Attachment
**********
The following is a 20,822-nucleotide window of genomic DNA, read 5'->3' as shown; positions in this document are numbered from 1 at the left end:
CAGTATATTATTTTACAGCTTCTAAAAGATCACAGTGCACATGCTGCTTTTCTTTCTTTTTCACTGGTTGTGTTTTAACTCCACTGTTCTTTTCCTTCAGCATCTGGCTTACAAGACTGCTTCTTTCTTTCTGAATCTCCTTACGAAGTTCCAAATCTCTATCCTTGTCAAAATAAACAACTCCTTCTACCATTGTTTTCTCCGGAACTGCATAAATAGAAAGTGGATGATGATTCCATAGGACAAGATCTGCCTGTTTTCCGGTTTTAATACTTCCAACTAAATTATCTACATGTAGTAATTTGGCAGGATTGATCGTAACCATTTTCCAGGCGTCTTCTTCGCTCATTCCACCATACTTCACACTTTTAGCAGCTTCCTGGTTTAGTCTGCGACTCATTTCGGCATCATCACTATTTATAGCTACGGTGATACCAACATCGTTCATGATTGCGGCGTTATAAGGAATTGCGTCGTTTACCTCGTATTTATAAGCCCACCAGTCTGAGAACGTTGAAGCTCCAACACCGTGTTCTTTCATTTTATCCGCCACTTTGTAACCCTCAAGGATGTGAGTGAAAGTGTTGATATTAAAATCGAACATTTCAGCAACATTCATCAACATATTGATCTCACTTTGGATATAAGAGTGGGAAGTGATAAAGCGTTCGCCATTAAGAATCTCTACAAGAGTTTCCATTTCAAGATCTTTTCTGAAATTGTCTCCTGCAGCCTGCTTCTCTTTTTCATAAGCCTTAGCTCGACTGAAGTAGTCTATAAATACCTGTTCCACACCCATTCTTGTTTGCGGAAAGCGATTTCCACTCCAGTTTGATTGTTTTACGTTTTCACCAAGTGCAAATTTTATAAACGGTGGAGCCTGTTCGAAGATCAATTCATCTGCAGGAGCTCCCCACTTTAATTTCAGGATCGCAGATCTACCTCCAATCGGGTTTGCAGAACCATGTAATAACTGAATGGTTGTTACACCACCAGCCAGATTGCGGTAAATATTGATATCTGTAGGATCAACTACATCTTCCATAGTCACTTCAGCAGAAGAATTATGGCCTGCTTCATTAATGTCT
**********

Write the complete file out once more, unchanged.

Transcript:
The following is a 20,822-nucleotide window of genomic DNA, read 5'->3' as shown; positions in this document are numbered from 1 at the left end:
CAGTATATTATTTTACAGCTTCTAAAAGATCACAGTGCACATGCTGCTTTTCTTTCTTTTTCACTGGTTGTGTTTTAACTCCACTGTTCTTTTCCTTCAGCATCTGGCTTACAAGACTGCTTCTTTCTTTCTGAATCTCCTTACGAAGTTCCAAATCTCTATCCTTGTCAAAATAAACAACTCCTTCTACCATTGTTTTCTCCGGAACTGCATAAATAGAAAGTGGATGATGATTCCATAGGACAAGATCTGCCTGTTTTCCGGTTTTAATACTTCCAACTAAATTATCTACATGTAGTAATTTGGCAGGATTGATCGTAACCATTTTCCAGGCGTCTTCTTCGCTCATTCCACCATACTTCACACTTTTAGCAGCTTCCTGGTTTAGTCTGCGACTCATTTCGGCATCATCACTATTTATAGCTACGGTGATACCAACATCGTTCATGATTGCGGCGTTATAAGGAATTGCGTCGTTTACCTCGTATTTATAAGCCCACCAGTCTGAGAACGTTGAAGCTCCAACACCGTGTTCTTTCATTTTATCCGCCACTTTGTAACCCTCAAGGATGTGAGTGAAAGTGTTGATATTAAAATCGAACATTTCAGCAACATTCATCAACATATTGATCTCACTTTGGATATAAGAGTGGGAAGTGATAAAGCGTTCGCCATTAAGAATCTCTACAAGAGTTTCCATTTCAAGATCTTTTCTGAAATTGTCTCCTGCAGCCTGCTTCTCTTTTTCATAAGCCTTAGCTCGACTGAAGTAGTCTATAAATACCTGTTCCACACCCATTCTTGTTTGCGGAAAGCGATTTCCACTCCAGTTTGATTGTTTTACGTTTTCACCAAGTGCAAATTTTATAAACGGTGGAGCCTGTTCGAAGATCAATTCATCTGCAGGAGCTCCCCACTTTAATTTCAGGATCGCAGATCTACCTCCAATCGGGTTTGCAGAACCATGTAATAACTGAATGGTTGTTACACCACCAGCCAGATTGCGGTAAATATTGATATCTGTAGGATCAACTACATCTTCCATAGTCACTTCAGCAGAAGAATTATGGCCTGCTTCATTAATGTCT